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How to Deal with Climate Change

Weather is all around us, everyday, all the time. However, over the decades weather records have emerged with patterns and averages that are not in our favor. Temperature, Wind, and Precipitation patterns have all shown negative comprise in the condition of the world’s climate. Over long periods of the time the global weather records have shown us that weather does shift within specific areas of the world. Although, the climatic shifts within the last century have been considered on the scale of extreme; severe droughts, drastically high temperatures, and even higher sea levels have occurred at an accelerated rate. We have abused our environment causing the world to develop the problem of global climate change.

One factor that has significantly contributed to our climate change is the unprecedented rise in carbon dioxide levels. Scientific evidence has proven that greenhouse gases are exponentially increasing at an alarming rate with in the last few decades. While some greenhouse gasses occur naturally - an unnatural amount is harmful to our environment. We have generated an overage of harmful greenhouse gases by interfering with the planet's atmosphere through burning fossil fuels and deforestation. The overage of CO2 in our atmosphere acts as a blanket by trapping solar heat which causes shifts in how much rain or snowfall is distributed throughout the world or at which rate our icy polar caps melt.

In 1760, at the beginning of the Industrial Revolution is when scientists first began to understand the possibility of the human interference and influence on the global climate system. This new knowledge caused climatologists to begin documenting all climatic shifts. The first extreme climatic change was recorded in the mid-1950’s and ever since the world has experienced more drought, wildfires, floods, and heatwaves, each disaster more intense and frequent than the last. In efforts to reduce this ongoing climate change in 2010, the National Research Council ordered the United States to take immediate action in reducing greenhouse gases and to create a national plan to adapt to the results of the constant climate change.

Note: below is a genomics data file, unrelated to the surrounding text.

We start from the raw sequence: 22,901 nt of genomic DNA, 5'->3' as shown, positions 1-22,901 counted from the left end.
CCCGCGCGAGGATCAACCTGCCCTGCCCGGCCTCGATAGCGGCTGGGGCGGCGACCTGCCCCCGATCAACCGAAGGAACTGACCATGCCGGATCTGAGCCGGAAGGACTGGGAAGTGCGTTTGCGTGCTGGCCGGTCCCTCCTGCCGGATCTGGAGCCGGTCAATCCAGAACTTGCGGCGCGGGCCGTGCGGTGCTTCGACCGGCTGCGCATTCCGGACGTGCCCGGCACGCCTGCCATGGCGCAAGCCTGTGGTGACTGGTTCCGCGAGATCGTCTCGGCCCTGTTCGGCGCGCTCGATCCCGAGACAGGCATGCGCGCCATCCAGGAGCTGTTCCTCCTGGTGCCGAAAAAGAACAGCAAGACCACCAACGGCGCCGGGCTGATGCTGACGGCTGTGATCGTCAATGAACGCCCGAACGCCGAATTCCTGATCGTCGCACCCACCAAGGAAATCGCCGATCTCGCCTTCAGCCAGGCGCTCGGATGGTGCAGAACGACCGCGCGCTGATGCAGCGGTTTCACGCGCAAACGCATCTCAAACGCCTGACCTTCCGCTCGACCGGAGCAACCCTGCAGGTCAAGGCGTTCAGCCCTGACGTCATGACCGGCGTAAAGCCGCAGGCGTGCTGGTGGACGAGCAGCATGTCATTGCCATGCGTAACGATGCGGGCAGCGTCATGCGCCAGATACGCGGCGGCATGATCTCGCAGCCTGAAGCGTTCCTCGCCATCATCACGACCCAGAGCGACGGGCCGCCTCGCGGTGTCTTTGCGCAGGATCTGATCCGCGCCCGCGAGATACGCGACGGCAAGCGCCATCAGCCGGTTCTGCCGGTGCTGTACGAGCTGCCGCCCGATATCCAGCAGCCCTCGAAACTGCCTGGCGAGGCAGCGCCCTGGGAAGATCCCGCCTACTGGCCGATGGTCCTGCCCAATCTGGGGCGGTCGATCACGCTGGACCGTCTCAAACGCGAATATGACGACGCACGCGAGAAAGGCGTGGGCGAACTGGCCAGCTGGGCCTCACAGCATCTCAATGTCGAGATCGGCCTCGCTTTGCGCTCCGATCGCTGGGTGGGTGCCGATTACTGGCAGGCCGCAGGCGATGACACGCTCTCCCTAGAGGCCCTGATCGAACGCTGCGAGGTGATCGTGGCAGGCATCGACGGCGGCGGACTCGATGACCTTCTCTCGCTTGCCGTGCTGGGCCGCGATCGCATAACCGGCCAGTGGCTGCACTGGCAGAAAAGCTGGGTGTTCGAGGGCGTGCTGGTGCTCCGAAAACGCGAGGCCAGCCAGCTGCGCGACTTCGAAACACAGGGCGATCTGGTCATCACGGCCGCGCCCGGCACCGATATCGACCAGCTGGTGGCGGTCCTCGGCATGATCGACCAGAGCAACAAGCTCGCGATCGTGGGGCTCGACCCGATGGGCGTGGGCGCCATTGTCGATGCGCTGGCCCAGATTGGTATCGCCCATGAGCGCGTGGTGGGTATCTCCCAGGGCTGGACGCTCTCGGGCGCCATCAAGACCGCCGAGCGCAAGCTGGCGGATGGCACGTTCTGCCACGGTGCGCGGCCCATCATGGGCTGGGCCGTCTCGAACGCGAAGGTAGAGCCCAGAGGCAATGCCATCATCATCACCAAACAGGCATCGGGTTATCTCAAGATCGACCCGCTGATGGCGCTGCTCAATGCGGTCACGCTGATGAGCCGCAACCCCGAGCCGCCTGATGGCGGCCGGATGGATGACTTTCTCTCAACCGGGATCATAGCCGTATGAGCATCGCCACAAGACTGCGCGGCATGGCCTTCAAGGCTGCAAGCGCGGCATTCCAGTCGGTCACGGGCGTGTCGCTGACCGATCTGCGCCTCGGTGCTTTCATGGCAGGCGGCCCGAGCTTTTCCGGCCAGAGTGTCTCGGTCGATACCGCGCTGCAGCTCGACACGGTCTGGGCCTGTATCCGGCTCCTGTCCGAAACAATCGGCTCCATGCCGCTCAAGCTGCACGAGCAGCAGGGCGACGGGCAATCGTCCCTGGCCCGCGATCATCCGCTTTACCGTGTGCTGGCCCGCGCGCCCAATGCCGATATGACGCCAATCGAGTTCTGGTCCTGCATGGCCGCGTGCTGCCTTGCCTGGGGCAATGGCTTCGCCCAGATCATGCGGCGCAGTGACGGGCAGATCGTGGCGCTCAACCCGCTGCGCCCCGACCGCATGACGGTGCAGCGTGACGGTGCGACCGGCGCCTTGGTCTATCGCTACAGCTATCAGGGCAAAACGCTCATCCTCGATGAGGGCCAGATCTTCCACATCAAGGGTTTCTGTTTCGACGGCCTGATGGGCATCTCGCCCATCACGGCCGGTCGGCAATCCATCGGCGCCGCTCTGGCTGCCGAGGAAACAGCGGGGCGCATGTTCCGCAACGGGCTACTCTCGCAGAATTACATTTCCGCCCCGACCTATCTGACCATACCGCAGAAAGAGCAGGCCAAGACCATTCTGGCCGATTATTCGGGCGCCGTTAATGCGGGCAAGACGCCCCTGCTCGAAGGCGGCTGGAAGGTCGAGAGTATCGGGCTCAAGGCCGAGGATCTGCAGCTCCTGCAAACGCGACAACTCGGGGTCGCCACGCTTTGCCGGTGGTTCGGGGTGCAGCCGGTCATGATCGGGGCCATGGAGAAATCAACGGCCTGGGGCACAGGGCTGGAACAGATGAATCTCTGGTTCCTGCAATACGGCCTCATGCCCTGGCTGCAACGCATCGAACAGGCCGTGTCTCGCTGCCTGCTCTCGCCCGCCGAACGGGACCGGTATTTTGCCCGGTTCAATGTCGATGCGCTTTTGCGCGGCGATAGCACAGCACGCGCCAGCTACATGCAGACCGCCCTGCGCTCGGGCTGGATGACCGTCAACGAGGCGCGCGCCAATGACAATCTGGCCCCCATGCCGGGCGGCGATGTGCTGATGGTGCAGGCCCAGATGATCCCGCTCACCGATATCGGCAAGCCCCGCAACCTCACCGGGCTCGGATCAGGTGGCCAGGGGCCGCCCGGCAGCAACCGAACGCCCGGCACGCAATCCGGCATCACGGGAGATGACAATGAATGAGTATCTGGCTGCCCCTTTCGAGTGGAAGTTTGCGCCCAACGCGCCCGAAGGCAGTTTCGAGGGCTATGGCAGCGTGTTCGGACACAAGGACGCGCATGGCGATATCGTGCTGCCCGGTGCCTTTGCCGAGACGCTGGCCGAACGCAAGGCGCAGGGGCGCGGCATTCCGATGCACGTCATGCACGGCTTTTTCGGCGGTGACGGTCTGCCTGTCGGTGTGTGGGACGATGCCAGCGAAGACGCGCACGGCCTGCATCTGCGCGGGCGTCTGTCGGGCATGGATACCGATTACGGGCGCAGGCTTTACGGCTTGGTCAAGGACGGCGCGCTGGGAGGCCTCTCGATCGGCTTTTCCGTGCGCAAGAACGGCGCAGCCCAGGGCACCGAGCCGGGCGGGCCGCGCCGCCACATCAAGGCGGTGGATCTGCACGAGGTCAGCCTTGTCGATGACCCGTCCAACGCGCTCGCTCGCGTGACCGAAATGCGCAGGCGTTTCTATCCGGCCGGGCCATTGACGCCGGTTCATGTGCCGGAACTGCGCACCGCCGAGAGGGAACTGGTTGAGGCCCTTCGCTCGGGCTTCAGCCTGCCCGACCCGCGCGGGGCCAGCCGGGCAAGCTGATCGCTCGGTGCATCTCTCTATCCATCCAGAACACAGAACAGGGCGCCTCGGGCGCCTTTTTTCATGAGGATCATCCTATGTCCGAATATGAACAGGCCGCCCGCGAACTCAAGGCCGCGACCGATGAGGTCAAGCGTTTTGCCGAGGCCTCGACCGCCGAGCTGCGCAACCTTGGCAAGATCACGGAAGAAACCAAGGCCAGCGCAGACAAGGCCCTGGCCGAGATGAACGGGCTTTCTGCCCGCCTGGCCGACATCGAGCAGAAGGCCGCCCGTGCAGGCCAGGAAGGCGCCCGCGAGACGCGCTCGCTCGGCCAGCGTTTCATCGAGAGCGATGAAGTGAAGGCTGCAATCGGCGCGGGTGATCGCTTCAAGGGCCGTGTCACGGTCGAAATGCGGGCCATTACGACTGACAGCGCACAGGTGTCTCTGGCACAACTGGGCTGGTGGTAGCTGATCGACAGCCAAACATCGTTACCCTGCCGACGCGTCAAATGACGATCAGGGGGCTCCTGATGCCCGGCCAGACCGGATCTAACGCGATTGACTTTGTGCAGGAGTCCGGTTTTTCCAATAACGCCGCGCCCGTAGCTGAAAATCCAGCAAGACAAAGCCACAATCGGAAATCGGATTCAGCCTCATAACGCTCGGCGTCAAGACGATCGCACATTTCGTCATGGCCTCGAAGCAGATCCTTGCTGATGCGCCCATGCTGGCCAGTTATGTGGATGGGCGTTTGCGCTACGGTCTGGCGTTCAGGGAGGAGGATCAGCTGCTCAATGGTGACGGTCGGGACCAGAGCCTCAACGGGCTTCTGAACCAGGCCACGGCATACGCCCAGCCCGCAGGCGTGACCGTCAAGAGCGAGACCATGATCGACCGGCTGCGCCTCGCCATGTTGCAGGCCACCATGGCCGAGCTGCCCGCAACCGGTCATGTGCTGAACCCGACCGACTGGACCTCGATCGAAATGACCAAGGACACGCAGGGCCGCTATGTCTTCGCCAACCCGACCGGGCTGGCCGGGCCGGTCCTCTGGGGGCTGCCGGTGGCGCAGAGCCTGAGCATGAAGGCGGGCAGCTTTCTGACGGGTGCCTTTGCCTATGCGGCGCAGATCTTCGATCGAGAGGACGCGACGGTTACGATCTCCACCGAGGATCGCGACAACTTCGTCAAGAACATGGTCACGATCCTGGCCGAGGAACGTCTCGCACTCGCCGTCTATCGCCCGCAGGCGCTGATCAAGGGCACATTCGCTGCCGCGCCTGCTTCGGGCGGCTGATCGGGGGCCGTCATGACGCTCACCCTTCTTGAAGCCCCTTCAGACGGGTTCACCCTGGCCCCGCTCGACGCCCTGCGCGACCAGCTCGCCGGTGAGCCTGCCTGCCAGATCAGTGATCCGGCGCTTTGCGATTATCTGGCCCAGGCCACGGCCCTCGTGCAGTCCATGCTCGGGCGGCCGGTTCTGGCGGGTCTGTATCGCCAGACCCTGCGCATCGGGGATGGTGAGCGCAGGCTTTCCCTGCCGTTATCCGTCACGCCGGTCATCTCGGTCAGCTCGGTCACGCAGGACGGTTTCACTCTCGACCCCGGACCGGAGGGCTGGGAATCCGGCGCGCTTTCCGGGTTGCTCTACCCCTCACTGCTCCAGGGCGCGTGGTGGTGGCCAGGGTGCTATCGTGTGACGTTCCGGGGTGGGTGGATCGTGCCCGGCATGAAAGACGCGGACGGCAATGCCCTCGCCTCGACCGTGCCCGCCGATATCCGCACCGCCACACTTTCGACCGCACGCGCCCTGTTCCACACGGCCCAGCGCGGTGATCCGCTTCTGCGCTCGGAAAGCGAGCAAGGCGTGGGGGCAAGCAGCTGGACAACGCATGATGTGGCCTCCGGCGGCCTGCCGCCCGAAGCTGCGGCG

Unfortunately, scientists predict that as the climate further changes our precipitation cycles are going to intensify causing the Northeastern states to become wetter while the Southwestern states experience extreme droughts. Coastal cities will also be forced to create updated evacuation plans due to the increase in hurricanes, flooding, and storm surges. Scientists also forecast that nationwide, the temperature average will rise approximately between four and eleven degrees Fahrenheit. This could mean that one hundred and fifty days each year the mercury levels will rise above ninety degrees Fahrenheit. These climate shifts could have detrimental effects on the world such as shrinking our food supply as the erratic rainfall patterns and temperatures cause inefficient crop supply.

Climate change has negative effects on wildlife as well. For example, species of polar bear have diminished in Canada’s Hudson Bay because the ice pathway to their normal hunting grounds have melted. Water birds such as geese and ducks have also begun to shift their migration patterns due to the extreme droughts and floods the states are currently experiencing. Not to mention, Mosquito and tick populations(disease carriers) are also shifting which puts the United States at risk of inviting the West Nile virus or Lyme disease to spread across the country. The world at large is experiencing intense heat waves, droughts, torrential rains, and flash flooding - each of these disastrous storms threaten our public health, agriculture, and wildlife.

The United States must do its part in protecting the planet. Each american needs a plan of action; whether that means joining Habitat for Humanity or simply making small climate positive changes each and every day. Harmful Global emissions can be reduced if we all make a collective effort together. One way to reduce emissions is to purchase high-efficiency light bulbs and appliances that are marked with the ENERGY STAR label -these specifically marked items are approved by the Environmental Protection Agency. Or start your own garden by using your very own compost from leftover lawn and food waste! Carpooling, bicycling, and/or riding the bus is also a great way to reduce emissions in our atmosphere. In general a good mantra to embrace while attempting to preserve the environment is to always repeat 'reduce. reuse. recycle.'